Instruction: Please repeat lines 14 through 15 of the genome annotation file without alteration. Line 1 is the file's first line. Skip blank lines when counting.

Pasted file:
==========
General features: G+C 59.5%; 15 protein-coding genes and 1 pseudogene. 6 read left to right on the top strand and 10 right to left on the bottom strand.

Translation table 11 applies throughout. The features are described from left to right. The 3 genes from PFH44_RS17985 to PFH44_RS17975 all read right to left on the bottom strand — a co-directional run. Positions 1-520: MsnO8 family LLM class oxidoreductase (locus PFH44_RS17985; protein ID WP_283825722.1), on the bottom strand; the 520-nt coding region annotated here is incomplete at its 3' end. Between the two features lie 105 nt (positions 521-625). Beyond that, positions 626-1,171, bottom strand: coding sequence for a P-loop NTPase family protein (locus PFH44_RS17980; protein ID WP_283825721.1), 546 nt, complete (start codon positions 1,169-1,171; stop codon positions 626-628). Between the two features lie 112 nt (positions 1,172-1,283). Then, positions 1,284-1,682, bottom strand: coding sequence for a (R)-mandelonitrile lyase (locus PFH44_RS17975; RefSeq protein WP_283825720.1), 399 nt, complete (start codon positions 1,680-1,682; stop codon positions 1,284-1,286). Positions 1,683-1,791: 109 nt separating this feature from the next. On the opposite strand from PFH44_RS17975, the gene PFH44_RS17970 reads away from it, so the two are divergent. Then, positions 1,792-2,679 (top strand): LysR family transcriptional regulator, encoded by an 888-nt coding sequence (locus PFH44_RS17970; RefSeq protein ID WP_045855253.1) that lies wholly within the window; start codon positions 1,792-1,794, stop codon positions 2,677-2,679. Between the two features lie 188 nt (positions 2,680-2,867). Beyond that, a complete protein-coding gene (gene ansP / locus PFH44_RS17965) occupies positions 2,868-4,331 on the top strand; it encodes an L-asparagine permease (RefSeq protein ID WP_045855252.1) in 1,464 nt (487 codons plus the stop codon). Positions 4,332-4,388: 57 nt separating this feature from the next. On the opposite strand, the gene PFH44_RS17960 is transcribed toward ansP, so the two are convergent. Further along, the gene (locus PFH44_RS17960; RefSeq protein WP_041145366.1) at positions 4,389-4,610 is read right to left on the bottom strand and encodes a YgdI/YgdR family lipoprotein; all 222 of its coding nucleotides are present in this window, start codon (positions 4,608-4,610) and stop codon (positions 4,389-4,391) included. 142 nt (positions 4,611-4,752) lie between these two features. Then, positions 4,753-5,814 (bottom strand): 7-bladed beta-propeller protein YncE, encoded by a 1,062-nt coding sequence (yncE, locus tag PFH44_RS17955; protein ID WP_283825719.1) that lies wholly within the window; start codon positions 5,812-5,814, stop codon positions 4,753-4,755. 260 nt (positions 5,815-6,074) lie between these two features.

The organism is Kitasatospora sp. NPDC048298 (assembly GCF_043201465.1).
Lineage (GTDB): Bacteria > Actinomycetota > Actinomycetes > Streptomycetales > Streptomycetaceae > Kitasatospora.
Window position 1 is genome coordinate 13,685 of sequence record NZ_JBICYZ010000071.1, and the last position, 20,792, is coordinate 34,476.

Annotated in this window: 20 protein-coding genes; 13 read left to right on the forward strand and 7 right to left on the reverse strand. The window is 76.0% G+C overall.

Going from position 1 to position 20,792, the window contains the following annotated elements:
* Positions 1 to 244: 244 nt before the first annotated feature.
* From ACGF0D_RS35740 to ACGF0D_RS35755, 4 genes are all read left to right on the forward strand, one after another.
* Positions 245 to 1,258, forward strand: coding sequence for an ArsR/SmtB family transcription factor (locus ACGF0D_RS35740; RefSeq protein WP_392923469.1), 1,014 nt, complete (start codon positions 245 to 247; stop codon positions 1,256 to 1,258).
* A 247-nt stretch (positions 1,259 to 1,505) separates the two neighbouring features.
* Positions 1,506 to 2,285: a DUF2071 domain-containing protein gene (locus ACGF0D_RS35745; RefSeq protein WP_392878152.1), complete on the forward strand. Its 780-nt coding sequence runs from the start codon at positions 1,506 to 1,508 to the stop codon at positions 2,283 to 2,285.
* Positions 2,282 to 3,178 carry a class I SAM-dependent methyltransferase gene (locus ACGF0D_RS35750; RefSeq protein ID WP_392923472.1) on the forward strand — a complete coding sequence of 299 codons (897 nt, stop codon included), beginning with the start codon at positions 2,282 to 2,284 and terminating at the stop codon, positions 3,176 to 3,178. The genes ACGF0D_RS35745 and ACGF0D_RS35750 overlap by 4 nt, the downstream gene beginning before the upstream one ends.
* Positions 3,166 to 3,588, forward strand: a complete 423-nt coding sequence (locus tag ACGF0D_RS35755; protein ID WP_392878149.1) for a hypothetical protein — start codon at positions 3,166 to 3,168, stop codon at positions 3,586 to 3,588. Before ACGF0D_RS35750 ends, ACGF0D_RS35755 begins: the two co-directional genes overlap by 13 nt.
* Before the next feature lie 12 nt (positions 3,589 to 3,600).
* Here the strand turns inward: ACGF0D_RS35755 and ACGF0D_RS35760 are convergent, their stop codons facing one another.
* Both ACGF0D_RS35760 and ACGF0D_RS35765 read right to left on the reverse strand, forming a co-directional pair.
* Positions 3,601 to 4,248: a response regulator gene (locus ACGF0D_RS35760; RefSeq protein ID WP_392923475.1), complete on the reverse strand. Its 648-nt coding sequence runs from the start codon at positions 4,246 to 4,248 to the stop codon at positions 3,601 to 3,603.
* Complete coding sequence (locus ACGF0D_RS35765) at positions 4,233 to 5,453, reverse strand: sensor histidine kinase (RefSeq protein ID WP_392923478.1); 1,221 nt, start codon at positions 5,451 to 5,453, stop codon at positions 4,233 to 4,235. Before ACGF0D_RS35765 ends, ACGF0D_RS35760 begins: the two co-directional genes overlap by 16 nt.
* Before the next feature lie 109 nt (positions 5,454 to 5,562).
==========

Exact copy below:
* Positions 3,166 to 3,588, forward strand: a complete 423-nt coding sequence (locus tag ACGF0D_RS35755; protein ID WP_392878149.1) for a hypothetical protein — start codon at positions 3,166 to 3,168, stop codon at positions 3,586 to 3,588. Before ACGF0D_RS35750 ends, ACGF0D_RS35755 begins: the two co-directional genes overlap by 13 nt.
* Before the next feature lie 12 nt (positions 3,589 to 3,600).